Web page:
Occupational Cranking Operations: the Scapula Perspective

Cranking the landing gear is a common task performed by truck drivers to raise or lower trailers. This task poses a risk to the shoulder joint due to the required forceful exertion and the posture constrained to the hand-handle interface. As a potential occupational risk, there has been no definitive guideline for best practices among truck drivers. An operator can crank perpendicular (frontal) or parallel (sagittal) to the crank rotation. In this laboratory study, the effects of cranking method and resistance on scapular range of motion and shoulder muscle activity were observed in 12 participants. Scapular posture was measured using an optical motion tracking system. EMG was monitored on 16 muscles contributing to shoulder movement. The results show that during frontal cranking, the scapular range of protraction was 28 ± 11.6°, which was more than the sagittal cranking (23 ± 10.4°), indicating a decreased subacromial space and elevated shoulder impingement risk. Seven muscles (all three deltoid muscles, middle trapezius, supraspinatus, infraspinatus, and teres minor) demonstrated that when the crank resistance was low, the front cranking method resulted in lower activity than the side cranking. When the crank resistance was 20 Nm, the muscle activity on these seven muscles was greater when cranking from the front than from the side. Based on these observations, we suggest that when the resistance is low (lowering the trailer) the driver should stand facing the trailer. On the contrary, it is advantageous to stand parallel to the trailer and crank while raising the trailer to apply the full body strength to reduce the shoulder load.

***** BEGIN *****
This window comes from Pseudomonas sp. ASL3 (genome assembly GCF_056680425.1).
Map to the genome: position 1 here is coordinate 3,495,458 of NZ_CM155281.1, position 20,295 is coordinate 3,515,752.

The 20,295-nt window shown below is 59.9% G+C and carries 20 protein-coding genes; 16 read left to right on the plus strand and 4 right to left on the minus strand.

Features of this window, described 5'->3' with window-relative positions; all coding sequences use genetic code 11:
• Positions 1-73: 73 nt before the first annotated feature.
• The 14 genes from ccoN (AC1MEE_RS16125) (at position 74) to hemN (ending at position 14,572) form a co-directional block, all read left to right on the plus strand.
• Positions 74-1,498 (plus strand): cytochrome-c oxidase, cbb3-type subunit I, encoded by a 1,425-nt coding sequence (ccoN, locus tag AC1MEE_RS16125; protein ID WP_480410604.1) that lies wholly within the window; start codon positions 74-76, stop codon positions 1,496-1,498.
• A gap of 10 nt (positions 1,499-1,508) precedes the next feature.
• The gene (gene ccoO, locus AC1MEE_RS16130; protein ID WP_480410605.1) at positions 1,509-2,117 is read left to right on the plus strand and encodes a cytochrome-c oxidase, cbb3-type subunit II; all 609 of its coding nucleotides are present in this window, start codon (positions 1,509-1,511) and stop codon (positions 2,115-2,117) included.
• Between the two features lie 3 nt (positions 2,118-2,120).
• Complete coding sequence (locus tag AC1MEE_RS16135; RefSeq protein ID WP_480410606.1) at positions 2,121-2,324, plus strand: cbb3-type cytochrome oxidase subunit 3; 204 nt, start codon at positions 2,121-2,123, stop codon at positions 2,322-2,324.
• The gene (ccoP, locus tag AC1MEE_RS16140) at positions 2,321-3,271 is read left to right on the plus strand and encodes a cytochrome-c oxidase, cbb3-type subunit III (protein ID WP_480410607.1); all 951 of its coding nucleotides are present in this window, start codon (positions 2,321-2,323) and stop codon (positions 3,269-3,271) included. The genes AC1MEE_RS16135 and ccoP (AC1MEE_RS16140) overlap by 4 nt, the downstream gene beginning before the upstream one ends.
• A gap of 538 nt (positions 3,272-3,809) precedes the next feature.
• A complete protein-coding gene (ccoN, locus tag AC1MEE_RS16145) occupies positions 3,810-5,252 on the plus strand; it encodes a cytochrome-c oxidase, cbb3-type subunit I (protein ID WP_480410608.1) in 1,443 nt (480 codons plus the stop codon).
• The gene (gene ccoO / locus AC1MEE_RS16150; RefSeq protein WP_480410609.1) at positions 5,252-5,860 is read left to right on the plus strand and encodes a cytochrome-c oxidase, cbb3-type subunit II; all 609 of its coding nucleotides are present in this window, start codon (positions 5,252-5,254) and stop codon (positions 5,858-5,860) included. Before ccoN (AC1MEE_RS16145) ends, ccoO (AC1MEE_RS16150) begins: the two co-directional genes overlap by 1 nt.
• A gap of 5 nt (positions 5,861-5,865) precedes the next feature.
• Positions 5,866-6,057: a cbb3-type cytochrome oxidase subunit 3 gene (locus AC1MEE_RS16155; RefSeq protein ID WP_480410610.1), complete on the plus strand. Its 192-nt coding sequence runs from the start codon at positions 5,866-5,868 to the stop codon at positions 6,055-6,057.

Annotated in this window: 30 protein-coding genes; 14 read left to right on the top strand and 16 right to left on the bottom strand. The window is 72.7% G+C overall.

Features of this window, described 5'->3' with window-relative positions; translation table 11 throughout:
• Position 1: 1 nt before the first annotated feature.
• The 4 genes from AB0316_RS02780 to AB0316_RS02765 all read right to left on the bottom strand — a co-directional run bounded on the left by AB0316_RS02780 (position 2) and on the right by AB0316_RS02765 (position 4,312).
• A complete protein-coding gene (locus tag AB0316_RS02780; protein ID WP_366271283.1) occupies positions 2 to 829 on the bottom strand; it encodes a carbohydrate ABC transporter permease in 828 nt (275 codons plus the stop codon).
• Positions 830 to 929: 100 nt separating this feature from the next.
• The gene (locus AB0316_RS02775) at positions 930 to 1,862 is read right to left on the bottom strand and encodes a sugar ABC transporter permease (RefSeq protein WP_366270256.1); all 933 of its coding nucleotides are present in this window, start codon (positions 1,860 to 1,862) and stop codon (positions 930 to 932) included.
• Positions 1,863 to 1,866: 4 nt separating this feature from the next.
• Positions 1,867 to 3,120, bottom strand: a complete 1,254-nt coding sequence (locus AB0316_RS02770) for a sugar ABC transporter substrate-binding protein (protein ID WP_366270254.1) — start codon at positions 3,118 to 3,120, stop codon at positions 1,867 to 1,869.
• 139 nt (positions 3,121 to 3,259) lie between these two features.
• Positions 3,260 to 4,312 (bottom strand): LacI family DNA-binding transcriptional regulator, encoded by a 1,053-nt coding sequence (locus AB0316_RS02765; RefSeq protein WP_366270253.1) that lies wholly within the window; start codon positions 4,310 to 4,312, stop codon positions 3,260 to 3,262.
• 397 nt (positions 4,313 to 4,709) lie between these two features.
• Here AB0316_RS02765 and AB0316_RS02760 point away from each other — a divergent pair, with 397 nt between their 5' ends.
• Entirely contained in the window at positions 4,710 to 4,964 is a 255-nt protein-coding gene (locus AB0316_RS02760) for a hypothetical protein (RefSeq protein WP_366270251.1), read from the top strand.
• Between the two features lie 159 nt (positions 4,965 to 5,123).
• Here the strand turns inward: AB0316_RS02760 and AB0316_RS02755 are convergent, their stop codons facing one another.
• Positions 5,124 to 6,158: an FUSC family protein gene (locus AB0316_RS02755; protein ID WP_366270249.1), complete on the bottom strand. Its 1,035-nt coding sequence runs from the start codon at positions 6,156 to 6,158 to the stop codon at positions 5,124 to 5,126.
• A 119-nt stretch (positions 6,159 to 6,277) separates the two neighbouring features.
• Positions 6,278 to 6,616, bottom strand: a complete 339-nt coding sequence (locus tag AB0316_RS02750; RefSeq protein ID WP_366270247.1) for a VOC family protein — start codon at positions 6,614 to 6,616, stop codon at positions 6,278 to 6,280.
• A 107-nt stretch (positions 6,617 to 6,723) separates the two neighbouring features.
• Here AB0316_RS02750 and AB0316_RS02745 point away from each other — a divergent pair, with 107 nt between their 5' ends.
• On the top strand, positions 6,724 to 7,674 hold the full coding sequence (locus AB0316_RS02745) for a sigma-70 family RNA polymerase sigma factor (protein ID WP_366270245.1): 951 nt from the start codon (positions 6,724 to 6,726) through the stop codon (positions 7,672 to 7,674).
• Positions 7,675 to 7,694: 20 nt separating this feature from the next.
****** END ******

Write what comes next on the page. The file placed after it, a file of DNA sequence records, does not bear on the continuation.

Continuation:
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  • Accession Number: 01686753
  • Record Type: Publication
  • Files: TRIS
  • Created Date: Oct 6 2018 3:04PM